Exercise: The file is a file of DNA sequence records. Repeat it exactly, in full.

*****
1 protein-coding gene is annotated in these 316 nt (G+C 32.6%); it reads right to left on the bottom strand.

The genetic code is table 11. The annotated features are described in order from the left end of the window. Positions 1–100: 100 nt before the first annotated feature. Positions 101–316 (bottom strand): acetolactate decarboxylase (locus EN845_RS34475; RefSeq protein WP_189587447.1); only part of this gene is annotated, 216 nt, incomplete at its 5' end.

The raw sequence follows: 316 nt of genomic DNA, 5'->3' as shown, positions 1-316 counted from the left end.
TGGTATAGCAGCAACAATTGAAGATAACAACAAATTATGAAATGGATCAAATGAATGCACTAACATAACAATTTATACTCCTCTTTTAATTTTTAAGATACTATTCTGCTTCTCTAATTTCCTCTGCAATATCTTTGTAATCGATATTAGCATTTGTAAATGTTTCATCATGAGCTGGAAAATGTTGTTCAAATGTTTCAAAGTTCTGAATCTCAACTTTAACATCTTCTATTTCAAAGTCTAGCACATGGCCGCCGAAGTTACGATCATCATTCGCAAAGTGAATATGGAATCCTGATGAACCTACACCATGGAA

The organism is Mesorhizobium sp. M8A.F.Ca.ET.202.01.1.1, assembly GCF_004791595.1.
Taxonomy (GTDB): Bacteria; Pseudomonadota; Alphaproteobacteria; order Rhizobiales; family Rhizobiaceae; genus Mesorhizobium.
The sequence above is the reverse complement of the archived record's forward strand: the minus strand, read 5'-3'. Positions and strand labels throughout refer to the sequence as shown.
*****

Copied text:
1 protein-coding gene is annotated in these 316 nt (G+C 32.6%); it reads right to left on the bottom strand.

The genetic code is table 11. The annotated features are described in order from the left end of the window. Positions 1–100: 100 nt before the first annotated feature. Positions 101–316 (bottom strand): acetolactate decarboxylase (locus EN845_RS34475; RefSeq protein WP_189587447.1); only part of this gene is annotated, 216 nt, incomplete at its 5' end.

The raw sequence follows: 316 nt of genomic DNA, 5'->3' as shown, positions 1-316 counted from the left end.
TGGTATAGCAGCAACAATTGAAGATAACAACAAATTATGAAATGGATCAAATGAATGCACTAACATAACAATTTATACTCCTCTTTTAATTTTTAAGATACTATTCTGCTTCTCTAATTTCCTCTGCAATATCTTTGTAATCGATATTAGCATTTGTAAATGTTTCATCATGAGCTGGAAAATGTTGTTCAAATGTTTCAAAGTTCTGAATCTCAACTTTAACATCTTCTATTTCAAAGTCTAGCACATGGCCGCCGAAGTTACGATCATCATTCGCAAAGTGAATATGGAATCCTGATGAACCTACACCATGGAA

The organism is Mesorhizobium sp. M8A.F.Ca.ET.202.01.1.1, assembly GCF_004791595.1.
Taxonomy (GTDB): Bacteria; Pseudomonadota; Alphaproteobacteria; order Rhizobiales; family Rhizobiaceae; genus Mesorhizobium.
The sequence above is the reverse complement of the archived record's forward strand: the minus strand, read 5'-3'. Positions and strand labels throughout refer to the sequence as shown.